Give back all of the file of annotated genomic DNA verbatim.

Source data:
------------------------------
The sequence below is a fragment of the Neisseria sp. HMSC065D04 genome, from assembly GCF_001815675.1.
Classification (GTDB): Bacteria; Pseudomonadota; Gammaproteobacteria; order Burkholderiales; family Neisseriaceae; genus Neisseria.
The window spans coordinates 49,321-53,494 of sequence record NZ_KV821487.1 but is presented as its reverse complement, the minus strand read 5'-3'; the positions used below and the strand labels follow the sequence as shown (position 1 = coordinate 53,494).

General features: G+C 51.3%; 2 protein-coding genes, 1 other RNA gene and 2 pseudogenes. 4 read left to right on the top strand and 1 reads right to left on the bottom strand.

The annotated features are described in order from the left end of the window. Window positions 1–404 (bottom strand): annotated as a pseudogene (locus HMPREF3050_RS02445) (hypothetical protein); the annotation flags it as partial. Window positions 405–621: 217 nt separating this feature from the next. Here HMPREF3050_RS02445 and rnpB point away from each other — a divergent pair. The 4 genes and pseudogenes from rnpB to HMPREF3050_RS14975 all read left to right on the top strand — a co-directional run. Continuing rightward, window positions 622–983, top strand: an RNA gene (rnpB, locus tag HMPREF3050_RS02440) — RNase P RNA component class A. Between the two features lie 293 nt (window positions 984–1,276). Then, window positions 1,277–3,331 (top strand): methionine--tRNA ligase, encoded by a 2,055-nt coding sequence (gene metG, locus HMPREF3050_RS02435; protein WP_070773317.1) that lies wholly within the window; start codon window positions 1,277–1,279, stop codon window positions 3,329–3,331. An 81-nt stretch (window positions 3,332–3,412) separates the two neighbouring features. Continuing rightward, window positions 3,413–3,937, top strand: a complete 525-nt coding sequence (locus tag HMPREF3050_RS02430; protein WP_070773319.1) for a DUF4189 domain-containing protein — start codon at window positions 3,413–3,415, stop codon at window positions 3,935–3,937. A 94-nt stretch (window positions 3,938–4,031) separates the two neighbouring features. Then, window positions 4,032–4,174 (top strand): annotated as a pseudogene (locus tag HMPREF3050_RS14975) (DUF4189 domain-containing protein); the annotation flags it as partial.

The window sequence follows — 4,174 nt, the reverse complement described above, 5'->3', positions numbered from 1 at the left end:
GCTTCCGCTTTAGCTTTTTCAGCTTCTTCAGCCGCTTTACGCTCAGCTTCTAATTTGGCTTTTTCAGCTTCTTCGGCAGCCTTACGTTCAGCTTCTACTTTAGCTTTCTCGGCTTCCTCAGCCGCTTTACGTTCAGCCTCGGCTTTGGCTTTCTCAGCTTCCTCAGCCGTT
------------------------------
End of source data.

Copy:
The sequence below is a fragment of the Neisseria sp. HMSC065D04 genome, from assembly GCF_001815675.1.
Classification (GTDB): Bacteria; Pseudomonadota; Gammaproteobacteria; order Burkholderiales; family Neisseriaceae; genus Neisseria.
The window spans coordinates 49,321-53,494 of sequence record NZ_KV821487.1 but is presented as its reverse complement, the minus strand read 5'-3'; the positions used below and the strand labels follow the sequence as shown (position 1 = coordinate 53,494).

General features: G+C 51.3%; 2 protein-coding genes, 1 other RNA gene and 2 pseudogenes. 4 read left to right on the top strand and 1 reads right to left on the bottom strand.

The annotated features are described in order from the left end of the window. Window positions 1–404 (bottom strand): annotated as a pseudogene (locus HMPREF3050_RS02445) (hypothetical protein); the annotation flags it as partial. Window positions 405–621: 217 nt separating this feature from the next. Here HMPREF3050_RS02445 and rnpB point away from each other — a divergent pair. The 4 genes and pseudogenes from rnpB to HMPREF3050_RS14975 all read left to right on the top strand — a co-directional run. Continuing rightward, window positions 622–983, top strand: an RNA gene (rnpB, locus tag HMPREF3050_RS02440) — RNase P RNA component class A. Between the two features lie 293 nt (window positions 984–1,276). Then, window positions 1,277–3,331 (top strand): methionine--tRNA ligase, encoded by a 2,055-nt coding sequence (gene metG, locus HMPREF3050_RS02435; protein WP_070773317.1) that lies wholly within the window; start codon window positions 1,277–1,279, stop codon window positions 3,329–3,331. An 81-nt stretch (window positions 3,332–3,412) separates the two neighbouring features. Continuing rightward, window positions 3,413–3,937, top strand: a complete 525-nt coding sequence (locus tag HMPREF3050_RS02430; protein WP_070773319.1) for a DUF4189 domain-containing protein — start codon at window positions 3,413–3,415, stop codon at window positions 3,935–3,937. A 94-nt stretch (window positions 3,938–4,031) separates the two neighbouring features. Then, window positions 4,032–4,174 (top strand): annotated as a pseudogene (locus tag HMPREF3050_RS14975) (DUF4189 domain-containing protein); the annotation flags it as partial.

The window sequence follows — 4,174 nt, the reverse complement described above, 5'->3', positions numbered from 1 at the left end:
GCTTCCGCTTTAGCTTTTTCAGCTTCTTCAGCCGCTTTACGCTCAGCTTCTAATTTGGCTTTTTCAGCTTCTTCGGCAGCCTTACGTTCAGCTTCTACTTTAGCTTTCTCGGCTTCCTCAGCCGCTTTACGTTCAGCCTCGGCTTTGGCTTTCTCAGCTTCCTCAGCCGTT